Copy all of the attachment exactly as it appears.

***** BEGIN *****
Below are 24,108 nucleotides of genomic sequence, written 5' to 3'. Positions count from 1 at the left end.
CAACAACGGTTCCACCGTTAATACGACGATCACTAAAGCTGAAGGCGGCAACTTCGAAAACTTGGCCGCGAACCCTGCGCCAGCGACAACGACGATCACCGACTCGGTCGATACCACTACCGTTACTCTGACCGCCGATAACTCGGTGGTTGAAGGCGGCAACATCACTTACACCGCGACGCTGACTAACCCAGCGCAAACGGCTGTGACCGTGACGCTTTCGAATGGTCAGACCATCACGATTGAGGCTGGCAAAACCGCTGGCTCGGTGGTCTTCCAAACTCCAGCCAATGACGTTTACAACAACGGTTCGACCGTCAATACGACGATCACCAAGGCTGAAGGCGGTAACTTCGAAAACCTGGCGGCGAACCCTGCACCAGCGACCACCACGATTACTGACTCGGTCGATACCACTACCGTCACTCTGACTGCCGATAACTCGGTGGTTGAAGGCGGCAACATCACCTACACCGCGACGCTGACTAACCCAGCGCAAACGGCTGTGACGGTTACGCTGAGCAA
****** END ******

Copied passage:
Below are 24,108 nucleotides of genomic sequence, written 5' to 3'. Positions count from 1 at the left end.
CAACAACGGTTCCACCGTTAATACGACGATCACTAAAGCTGAAGGCGGCAACTTCGAAAACTTGGCCGCGAACCCTGCGCCAGCGACAACGACGATCACCGACTCGGTCGATACCACTACCGTTACTCTGACCGCCGATAACTCGGTGGTTGAAGGCGGCAACATCACTTACACCGCGACGCTGACTAACCCAGCGCAAACGGCTGTGACCGTGACGCTTTCGAATGGTCAGACCATCACGATTGAGGCTGGCAAAACCGCTGGCTCGGTGGTCTTCCAAACTCCAGCCAATGACGTTTACAACAACGGTTCGACCGTCAATACGACGATCACCAAGGCTGAAGGCGGTAACTTCGAAAACCTGGCGGCGAACCCTGCACCAGCGACCACCACGATTACTGACTCGGTCGATACCACTACCGTCACTCTGACTGCCGATAACTCGGTGGTTGAAGGCGGCAACATCACCTACACCGCGACGCTGACTAACCCAGCGCAAACGGCTGTGACGGTTACGCTGAGCAA